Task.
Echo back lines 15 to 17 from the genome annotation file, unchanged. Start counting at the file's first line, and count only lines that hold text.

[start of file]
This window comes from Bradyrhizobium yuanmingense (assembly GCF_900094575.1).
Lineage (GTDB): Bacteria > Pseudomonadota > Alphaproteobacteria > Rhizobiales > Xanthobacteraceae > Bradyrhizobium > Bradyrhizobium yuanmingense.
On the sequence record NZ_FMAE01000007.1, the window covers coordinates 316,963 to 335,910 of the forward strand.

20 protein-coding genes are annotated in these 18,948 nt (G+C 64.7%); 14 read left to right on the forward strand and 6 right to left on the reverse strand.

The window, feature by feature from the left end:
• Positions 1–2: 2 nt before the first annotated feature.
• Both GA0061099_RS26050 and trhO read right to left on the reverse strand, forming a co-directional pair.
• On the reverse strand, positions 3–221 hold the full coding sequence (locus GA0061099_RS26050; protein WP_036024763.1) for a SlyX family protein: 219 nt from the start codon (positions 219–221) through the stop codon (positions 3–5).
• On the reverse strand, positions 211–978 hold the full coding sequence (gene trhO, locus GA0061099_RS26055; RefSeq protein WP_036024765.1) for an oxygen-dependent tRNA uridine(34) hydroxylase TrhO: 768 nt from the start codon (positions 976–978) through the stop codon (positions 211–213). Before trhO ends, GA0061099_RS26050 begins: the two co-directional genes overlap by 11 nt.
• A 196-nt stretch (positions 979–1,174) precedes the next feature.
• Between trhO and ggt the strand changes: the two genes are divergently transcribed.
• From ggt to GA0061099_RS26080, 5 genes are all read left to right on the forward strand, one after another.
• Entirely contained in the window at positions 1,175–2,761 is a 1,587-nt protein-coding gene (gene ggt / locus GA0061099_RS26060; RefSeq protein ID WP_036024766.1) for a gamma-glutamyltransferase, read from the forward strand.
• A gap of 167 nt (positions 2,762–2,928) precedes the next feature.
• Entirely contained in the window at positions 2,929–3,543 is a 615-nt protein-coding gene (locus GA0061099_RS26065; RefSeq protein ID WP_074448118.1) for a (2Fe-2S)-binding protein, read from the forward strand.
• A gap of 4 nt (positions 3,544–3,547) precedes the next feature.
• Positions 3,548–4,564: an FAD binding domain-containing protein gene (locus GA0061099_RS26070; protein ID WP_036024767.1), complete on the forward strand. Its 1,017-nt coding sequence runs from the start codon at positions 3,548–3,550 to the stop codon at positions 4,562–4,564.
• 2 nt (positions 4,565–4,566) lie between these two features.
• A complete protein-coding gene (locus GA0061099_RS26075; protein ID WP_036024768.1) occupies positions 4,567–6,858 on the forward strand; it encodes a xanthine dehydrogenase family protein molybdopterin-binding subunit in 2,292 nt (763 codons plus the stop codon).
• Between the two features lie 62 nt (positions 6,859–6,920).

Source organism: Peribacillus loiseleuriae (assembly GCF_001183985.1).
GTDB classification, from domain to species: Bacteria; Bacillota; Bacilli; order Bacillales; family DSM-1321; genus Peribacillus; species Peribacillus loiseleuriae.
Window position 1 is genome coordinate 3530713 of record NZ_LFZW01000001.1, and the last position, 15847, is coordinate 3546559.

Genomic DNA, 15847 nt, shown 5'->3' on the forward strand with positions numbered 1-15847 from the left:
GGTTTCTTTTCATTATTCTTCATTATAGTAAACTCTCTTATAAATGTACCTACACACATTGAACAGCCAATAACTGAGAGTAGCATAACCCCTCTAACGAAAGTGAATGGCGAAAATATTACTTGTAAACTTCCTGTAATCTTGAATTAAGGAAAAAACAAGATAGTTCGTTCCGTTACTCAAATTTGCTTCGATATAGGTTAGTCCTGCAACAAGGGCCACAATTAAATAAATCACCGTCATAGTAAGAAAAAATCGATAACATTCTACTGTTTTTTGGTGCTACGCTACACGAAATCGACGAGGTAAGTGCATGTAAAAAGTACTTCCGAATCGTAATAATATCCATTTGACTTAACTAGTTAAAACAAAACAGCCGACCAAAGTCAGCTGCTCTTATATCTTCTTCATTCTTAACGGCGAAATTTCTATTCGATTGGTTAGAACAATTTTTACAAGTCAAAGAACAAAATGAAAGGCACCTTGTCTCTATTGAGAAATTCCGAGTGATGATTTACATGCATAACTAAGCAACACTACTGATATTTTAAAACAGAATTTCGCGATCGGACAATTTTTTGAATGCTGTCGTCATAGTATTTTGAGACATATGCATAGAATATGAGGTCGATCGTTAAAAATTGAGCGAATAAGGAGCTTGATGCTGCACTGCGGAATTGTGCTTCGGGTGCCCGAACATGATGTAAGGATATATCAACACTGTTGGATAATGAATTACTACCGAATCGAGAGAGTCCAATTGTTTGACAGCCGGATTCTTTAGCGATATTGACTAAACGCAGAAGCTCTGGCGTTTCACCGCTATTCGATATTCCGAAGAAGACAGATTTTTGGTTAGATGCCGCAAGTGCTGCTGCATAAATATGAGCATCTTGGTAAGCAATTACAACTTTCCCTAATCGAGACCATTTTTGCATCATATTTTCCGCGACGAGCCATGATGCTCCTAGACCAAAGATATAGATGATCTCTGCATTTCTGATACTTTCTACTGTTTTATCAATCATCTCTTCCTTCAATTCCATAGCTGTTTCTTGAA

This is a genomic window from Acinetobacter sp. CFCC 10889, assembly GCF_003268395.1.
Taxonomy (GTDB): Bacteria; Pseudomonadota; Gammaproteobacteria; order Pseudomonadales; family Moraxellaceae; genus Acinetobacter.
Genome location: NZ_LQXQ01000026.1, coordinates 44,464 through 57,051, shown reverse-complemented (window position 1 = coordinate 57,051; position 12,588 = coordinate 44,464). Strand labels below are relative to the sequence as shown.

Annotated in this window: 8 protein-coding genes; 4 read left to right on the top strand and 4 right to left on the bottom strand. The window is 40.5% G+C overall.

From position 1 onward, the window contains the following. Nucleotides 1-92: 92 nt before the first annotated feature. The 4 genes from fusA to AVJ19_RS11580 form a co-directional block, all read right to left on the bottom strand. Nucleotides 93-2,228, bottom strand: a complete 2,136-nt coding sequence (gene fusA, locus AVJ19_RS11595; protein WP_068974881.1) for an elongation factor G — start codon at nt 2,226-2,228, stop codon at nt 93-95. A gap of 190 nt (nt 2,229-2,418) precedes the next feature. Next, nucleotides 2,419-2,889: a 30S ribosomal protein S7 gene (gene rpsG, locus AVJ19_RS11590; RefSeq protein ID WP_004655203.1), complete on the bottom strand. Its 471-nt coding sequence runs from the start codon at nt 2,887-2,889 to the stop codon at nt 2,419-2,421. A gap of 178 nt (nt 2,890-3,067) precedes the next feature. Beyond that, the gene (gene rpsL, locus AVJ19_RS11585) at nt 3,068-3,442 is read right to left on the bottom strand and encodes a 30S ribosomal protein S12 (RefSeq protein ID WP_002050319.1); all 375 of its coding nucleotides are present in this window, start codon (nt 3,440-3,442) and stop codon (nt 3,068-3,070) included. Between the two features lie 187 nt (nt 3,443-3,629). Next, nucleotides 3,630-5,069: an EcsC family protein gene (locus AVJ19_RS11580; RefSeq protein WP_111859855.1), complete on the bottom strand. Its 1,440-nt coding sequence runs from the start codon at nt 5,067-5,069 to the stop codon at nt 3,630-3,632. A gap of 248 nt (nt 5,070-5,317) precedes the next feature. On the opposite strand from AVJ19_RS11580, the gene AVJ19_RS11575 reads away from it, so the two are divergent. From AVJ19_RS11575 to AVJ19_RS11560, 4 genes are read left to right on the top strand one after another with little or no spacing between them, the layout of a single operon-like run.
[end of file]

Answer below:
• Entirely contained in the window at positions 2,929–3,543 is a 615-nt protein-coding gene (locus GA0061099_RS26065; RefSeq protein ID WP_074448118.1) for a (2Fe-2S)-binding protein, read from the forward strand.
• A gap of 4 nt (positions 3,544–3,547) precedes the next feature.
• Positions 3,548–4,564: an FAD binding domain-containing protein gene (locus GA0061099_RS26070; protein ID WP_036024767.1), complete on the forward strand. Its 1,017-nt coding sequence runs from the start codon at positions 3,548–3,550 to the stop codon at positions 4,562–4,564.